Tales from Abroad: Qatar
Being able to go abroad and explore places outside of your home is an experience like no other. During my experiences traveling abroad, I was always reminded of how similar people are across cultures. I find it so fascinating to see how much I have in common with people who come from cultures and backgrounds very different from my own. My most recent trip abroad took me to Doha, Qatar as a part of the Initiating Meaningful Pittsburgh and Qatar Ties (IMPAQT) program, which focuses on strengthening the relationship between Carnegie Mellon’s campuses in Qatar and Pittsburgh. It was during my experience on this trip that I had the opportunity to learn of cross-cultural similarities between people in general and university communities in particular.
Carnegie Mellon’s campus in Doha is truly a beautiful sight to see. Although the campus is smaller, the facilities, community, and environment still proudly represent the Tartan culture, just from a different side of the world. You’ll find enormous prints of the university’s logo on the building, as well as the university motto “My heart is in the work” in very large letters etched onto a wall. The campus is located in Education City, which is an area that houses a strip of Western colleges; some other colleges include Georgetown University, Northwestern University, and Cornell University. Our Doha campus is essentially comprised of one large building, however everything about it is so nice.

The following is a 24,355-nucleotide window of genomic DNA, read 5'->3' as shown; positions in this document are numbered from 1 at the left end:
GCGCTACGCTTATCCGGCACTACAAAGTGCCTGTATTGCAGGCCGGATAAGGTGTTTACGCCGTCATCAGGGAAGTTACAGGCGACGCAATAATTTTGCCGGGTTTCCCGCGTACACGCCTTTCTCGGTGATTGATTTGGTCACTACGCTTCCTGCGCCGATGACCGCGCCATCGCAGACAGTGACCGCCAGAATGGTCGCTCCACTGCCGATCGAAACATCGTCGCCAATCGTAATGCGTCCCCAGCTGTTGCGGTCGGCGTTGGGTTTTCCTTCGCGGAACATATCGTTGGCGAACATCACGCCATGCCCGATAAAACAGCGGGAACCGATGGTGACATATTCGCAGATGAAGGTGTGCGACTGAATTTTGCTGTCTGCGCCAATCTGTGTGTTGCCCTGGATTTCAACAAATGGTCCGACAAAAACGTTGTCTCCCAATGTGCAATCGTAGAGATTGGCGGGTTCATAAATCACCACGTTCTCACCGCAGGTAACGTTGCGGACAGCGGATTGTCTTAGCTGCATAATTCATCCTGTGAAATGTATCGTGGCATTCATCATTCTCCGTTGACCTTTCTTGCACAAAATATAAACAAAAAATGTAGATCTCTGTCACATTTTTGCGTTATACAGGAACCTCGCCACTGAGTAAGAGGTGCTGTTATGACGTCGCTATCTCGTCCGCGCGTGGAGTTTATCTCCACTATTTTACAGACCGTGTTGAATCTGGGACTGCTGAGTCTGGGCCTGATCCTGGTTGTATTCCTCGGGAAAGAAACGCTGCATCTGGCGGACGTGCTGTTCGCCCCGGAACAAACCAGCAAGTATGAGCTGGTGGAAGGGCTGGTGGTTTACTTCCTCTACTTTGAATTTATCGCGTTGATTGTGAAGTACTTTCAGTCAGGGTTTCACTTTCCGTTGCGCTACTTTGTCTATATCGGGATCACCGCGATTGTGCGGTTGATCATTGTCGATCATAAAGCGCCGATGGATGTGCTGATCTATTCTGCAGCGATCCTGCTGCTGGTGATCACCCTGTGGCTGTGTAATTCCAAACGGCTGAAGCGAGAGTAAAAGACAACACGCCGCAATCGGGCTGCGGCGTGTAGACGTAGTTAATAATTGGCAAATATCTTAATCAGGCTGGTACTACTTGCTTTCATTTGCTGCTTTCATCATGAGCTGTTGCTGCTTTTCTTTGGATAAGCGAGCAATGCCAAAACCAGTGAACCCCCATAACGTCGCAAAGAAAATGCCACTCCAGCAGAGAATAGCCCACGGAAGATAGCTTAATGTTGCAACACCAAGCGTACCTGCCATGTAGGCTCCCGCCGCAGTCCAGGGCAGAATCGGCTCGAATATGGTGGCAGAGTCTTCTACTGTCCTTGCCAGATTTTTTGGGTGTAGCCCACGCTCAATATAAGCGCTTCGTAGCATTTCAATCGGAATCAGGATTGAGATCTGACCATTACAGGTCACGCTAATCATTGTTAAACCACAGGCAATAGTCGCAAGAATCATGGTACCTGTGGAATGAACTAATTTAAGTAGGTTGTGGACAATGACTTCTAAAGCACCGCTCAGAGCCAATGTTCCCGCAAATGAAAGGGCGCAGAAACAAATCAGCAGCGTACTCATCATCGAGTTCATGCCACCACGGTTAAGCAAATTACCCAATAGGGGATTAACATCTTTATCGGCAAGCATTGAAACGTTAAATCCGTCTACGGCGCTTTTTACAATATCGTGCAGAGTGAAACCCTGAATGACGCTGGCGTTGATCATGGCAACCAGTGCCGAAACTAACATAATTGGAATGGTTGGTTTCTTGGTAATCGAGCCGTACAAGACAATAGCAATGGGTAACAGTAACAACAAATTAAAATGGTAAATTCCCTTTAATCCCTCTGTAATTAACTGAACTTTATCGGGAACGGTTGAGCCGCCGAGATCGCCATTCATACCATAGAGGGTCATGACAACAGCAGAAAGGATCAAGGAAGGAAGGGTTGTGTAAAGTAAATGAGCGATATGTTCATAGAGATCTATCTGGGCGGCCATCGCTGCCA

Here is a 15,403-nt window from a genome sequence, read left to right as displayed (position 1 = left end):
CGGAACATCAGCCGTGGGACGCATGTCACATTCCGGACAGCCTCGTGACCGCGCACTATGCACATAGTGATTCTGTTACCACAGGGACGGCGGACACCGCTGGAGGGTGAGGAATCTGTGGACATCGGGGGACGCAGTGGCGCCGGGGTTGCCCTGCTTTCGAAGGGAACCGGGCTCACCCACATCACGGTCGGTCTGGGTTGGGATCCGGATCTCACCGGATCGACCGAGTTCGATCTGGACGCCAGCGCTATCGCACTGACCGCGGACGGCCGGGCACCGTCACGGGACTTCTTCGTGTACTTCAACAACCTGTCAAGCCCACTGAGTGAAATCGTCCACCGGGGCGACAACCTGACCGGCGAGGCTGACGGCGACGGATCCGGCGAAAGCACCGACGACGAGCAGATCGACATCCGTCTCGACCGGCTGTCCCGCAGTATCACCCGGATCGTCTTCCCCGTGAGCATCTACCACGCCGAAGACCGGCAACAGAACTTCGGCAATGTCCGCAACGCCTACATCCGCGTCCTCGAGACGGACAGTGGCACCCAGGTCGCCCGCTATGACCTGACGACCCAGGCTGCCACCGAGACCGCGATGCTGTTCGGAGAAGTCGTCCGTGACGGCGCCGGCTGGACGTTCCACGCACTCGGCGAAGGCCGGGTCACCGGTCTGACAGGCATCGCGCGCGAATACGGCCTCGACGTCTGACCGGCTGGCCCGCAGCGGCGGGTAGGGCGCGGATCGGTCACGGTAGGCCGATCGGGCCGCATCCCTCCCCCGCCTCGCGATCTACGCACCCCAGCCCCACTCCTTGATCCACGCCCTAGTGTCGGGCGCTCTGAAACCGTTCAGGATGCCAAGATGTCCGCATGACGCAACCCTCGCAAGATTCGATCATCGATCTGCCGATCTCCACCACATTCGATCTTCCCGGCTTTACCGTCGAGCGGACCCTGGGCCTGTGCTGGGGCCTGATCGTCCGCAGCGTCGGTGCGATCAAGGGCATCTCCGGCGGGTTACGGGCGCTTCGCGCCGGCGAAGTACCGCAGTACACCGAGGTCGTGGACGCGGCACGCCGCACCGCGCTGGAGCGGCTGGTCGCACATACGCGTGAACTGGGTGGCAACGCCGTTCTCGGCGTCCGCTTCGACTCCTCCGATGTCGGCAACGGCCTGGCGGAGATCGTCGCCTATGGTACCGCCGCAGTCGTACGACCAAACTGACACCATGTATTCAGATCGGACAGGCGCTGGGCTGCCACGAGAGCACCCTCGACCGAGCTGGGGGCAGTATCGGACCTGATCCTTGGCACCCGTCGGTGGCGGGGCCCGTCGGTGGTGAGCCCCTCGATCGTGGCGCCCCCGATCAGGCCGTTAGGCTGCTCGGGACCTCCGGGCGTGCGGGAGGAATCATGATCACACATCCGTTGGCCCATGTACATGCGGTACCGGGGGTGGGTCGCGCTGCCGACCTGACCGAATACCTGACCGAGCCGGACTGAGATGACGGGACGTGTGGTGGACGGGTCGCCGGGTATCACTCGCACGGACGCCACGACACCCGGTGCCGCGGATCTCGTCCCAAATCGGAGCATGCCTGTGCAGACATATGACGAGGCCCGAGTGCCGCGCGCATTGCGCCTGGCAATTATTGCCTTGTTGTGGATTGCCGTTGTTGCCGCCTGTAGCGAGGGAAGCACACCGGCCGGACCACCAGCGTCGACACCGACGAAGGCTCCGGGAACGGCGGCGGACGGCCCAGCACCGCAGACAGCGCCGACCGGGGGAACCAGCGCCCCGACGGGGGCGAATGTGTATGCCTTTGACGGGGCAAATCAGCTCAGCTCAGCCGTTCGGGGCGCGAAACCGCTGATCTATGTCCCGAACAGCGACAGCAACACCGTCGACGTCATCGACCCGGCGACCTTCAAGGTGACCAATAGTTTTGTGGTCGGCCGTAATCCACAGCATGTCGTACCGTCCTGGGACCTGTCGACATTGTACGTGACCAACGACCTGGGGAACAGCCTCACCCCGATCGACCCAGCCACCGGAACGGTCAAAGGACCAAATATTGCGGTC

One of my favorite areas on their campus was the common area, which is surely not hard to miss. Known as the majlis, it’s a space where students usually hang out and hold large assemblies. A majlis is a common meeting space for people in Middle Eastern culture, decorated with soft cushions decorated with traditional patterns. Pillows and carpets with mixed colors of rose, dark orange, and yellow were found on our campus’ majlis. It was amazing to see this area was used during large university events, where most of the students and faculty would gather together and closely sit next to one another. You could easily feel the strong sense of community in this space, mainly because you’d see how everyone from the campus would interact with one another. Because of the small size of the campus, teachers and students who’ve come from various regions of the Middle East and many other parts of the world know each other very well, and were seen discussing their passions and sharing wisdom with one another. Even though the Qatar campus may be smaller than the main campus in Pittsburgh, you can still find many people there confidently sharing their passions with others. Sitting in on these conversations at the Doha campus easily helped me feel at home.
Other than making connections with people from the general CMU-Qatar campus community, I was most especially able to create close friendships with my IMPAQT team members. I loved getting to know everyone in both IMPAQT groups from the Pittsburgh and Doha campuses. I was able to learn so much from bonding with the members of IMPAQT, whether it was through singing Karaoke at K-Box in Pittsburgh to dune-bashing in the Middle Eastern deserts. I learned about the different ways in which we all have shared our passions and contributed to the overall Carnegie Mellon community. Some of us share their wisdom and educate others in the community through public art pieces and performances. Others are members of student groups and organizations such as student government, the Greek community, and the residential life community, where they are able to interact with other students on campus as leaders and mentors. We all have played very different roles on the Carnegie Mellon campus, and it was fascinating to see how similar all our goals were in enhancing the student experience and encouraging others to make the most out of their time at Carnegie Mellon. Of the many things I learned during my trip to Doha, this was certainly my biggest takeaway. I highly encourage anyone who is interested to apply for the IMPAQT program next year and experience Carnegie Mellon from another part of the world.